My ageing Netgear and Zyxel ADSL routers were suffering from [http://en.wikipedia.org/wiki/Bit_rot|bitrot] (described [router problems|here]) so it was time for a replacement.
My requirements were:
* [http://en.wikipedia.org/wiki/IPv6|IPv6] (Internet Protocol version 6) support so it would be future-proofed.
* Reliable ADSL performance on my phone line as I am rather a long distance (2.5 miles) from the exchange.
* Good diagnostics in case of problems.
* In hindsight it did not necessarily have to be from one of the big names.
* Wireless N and Gigabit Ethernet.
* Reasonably easy to set-up, but hey, I'm a geek, soI can cope with a bit of complexity.
After some research on various manufacturers websites I failed to find anything that supported IPv6 at a reasonable price. They all seemed to be rather coy about describing their IPv6 features in their manuals.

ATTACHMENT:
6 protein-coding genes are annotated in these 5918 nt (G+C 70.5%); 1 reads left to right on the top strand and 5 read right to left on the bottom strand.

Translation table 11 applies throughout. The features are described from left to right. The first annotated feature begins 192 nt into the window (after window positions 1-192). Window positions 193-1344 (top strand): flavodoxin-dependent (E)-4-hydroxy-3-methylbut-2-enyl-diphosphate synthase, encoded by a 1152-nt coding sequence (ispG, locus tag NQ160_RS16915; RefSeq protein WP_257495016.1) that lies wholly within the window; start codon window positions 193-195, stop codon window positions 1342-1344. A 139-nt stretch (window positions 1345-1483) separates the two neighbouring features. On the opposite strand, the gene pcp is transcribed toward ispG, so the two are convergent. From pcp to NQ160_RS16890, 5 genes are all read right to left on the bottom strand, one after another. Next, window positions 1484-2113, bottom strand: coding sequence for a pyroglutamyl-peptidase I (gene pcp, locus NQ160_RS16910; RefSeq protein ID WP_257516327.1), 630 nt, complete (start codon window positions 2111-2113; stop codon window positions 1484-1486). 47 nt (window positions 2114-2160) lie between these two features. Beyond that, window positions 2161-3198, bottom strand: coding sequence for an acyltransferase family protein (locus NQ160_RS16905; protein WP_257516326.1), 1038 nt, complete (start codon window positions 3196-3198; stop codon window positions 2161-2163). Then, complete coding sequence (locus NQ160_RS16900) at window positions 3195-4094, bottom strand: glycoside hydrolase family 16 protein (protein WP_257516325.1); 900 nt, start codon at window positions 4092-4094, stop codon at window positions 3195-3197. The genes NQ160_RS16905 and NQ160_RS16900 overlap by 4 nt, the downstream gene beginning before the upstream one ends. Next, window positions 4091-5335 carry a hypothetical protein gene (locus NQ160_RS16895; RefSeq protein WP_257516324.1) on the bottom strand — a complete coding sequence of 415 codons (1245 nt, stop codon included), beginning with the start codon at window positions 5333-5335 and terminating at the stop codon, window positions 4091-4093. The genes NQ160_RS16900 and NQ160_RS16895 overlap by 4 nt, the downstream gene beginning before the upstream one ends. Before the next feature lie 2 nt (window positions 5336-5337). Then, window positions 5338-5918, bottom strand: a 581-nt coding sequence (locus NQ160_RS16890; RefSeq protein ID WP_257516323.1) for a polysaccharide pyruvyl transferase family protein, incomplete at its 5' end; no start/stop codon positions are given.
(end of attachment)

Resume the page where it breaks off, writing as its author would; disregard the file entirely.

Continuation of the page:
Eventually I noticed a blog posting which said good things about Mikrotik routers. I had never heard of Mikrotik so I looked at their [http://www.mikrotik.com/|website]. They seemed to specialise in routers running their own customised version of [http://en.wikipedia.org/wiki/Linux|Linux] named RouterOS. They offered a try before you buy facility to run RouterOS on a spare PC. I do not have a spare PC, but I do have a [http://www.parallels.com/|Parallels] virtual machine. I downloaded the demonstration ISO and loaded it into a new virtual machine.
[IPv6 on Mac OS X PPPoE]